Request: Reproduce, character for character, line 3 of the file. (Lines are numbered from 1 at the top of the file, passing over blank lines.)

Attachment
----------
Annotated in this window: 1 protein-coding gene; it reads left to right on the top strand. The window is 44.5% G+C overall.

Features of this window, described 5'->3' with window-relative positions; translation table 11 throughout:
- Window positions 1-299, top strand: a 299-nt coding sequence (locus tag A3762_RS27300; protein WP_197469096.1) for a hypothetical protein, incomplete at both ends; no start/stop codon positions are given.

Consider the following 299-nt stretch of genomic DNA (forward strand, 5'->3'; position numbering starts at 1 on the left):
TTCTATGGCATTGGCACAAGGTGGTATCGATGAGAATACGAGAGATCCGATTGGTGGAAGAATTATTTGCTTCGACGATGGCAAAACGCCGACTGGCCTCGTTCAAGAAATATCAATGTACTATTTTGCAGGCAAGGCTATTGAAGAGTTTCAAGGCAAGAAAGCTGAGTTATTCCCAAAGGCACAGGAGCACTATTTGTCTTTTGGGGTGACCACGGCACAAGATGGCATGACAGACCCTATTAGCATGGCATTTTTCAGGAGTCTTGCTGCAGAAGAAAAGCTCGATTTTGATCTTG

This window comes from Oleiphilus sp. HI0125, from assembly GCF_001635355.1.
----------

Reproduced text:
- Window positions 1-299, top strand: a 299-nt coding sequence (locus tag A3762_RS27300; protein WP_197469096.1) for a hypothetical protein, incomplete at both ends; no start/stop codon positions are given.